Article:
Project description:Brochothrix thermosphacta is one of the main spoilers in food, responsible for meat and seafood spoilage through the production of malodorous volatile organic compounds. The molecules produced by this bacterium depend on the substrate (meat or seafood) and the storage conditions such as gas mixtures used in the packaging. It seems also that the spoilage potential is strain dependent as production of diacetyl and acetoin, two molecules responsible for seafood spoilage, varies with strains. Therefore, this suggests the involvement of different metabolic functions depending on both food substrate and strain capacities. In this study, we selected two strains with different abilities to produce diacetyl and acetoin and compared their behavior after grown in beef or cooked peeled shrimp juices. We determined the genes upregulated by both strains depending on the growth substrate and those that were specifically upregulated in only one strain. The genes upregulated by both strains in meat or in shrimp juice revealed the importance of the substrate for inducing specific metabolic pathways. The examination of genes that were specifically upregulated in only one of the two strains revealed strain features associated to specific substrates and also strain-specific regulations of metabolic pathways putatively leading to different levels of spoilage molecule production. This shows that the spoilage potential of B. thermosphacta depends on nutrients provided by food substrate and on metabolic activity potential that each strain possesses.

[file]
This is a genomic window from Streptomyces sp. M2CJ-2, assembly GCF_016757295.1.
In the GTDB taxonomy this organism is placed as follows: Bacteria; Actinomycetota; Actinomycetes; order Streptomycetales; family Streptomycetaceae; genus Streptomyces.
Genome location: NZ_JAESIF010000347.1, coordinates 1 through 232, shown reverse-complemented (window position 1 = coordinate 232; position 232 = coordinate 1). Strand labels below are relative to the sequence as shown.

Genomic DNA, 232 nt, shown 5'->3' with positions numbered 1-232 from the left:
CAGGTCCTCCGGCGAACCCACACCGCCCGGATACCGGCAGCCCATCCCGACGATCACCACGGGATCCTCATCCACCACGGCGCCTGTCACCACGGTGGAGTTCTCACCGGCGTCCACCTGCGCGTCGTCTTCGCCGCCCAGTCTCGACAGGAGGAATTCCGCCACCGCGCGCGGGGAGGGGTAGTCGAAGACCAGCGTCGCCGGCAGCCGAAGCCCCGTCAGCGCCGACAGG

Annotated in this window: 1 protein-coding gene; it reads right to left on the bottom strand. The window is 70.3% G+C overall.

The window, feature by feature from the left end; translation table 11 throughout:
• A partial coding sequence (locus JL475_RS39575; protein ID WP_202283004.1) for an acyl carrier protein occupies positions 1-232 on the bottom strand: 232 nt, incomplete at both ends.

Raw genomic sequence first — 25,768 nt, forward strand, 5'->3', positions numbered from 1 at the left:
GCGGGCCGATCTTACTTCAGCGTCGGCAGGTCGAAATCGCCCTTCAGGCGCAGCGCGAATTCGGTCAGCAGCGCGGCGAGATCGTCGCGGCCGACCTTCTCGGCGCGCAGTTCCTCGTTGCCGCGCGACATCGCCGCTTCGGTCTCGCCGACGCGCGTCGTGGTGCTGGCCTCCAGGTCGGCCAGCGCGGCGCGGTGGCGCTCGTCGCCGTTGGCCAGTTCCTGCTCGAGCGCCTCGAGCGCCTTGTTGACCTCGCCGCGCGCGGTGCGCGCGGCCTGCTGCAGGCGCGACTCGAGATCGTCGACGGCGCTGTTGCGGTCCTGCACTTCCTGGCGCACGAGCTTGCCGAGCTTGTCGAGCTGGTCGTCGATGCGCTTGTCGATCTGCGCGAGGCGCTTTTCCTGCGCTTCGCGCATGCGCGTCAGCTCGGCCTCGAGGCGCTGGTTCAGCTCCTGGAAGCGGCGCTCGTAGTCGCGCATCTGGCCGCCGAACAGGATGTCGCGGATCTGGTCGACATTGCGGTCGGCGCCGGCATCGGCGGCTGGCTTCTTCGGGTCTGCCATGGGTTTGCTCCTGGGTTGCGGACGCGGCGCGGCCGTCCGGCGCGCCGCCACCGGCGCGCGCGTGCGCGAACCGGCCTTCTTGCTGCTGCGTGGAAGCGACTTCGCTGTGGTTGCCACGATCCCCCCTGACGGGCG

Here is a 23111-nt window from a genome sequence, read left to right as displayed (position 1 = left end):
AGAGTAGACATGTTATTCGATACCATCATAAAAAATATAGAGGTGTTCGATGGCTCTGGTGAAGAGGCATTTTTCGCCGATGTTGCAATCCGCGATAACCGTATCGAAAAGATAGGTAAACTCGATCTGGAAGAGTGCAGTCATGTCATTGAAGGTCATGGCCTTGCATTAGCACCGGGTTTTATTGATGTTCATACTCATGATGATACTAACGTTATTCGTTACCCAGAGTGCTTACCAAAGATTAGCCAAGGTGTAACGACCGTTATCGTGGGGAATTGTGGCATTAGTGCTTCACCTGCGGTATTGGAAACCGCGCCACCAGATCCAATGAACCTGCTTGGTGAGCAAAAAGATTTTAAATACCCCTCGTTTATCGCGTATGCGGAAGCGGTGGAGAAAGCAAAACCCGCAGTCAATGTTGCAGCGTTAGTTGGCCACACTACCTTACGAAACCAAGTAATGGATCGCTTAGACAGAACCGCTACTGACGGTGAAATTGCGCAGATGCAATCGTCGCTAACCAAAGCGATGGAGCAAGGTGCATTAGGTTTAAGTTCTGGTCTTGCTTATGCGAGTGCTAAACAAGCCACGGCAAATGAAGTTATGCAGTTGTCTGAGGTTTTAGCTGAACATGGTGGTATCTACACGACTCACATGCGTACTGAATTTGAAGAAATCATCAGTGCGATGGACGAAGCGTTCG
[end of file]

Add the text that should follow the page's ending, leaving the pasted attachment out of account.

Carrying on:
Project description:The aim of this study was to identify the share of meat, meat products and seafood in the contribution of energy and 22 nutrients to the average Polish diet. Data from the nationally representative sample of Polish population (2016 Household Budget Survey) on meat and seafood product consumption from 38,886 households (n = 99,230) were calculated into one person per month. The analyses were conducted for seven food groups (e.g., red meat, poultry) and 16 products (e.g., beef, chicken). Approximately 18.5% of energy is delivered from the sources such as meat, meat products and seafood, providing a higher percentage of 18 nutrients to the diet (e.g., 56.0% of vitamin B12, 52.3% of niacin, 44.9% of cholesterol, 41.5% of protein, 41.4%of vitamin D, 37.6% of monounsaturated fatty acids (MUFA), 37.4% of thiamin, 33.8% of zinc, 32.0% of total fats, 30.3% of saturated fatty acids (SFA), 29.6% of vitamin B6, 25.3% of riboflavin, 24.9% of phosphorus, 24.8% of iron, 22.5% of vitamin A, 21.6% of polyunsaturated fatty acids (PUFA) and 20.3% of sodium). For the contribution of 18 nutrients and energy, processed meat products were ranked first. These results should be taken into consideration in order to compose diets with adequate energy and nutrient contribution and also to analyze benefits and risk resulting from the current level of consumption of red and processed meat, fish and other seafood.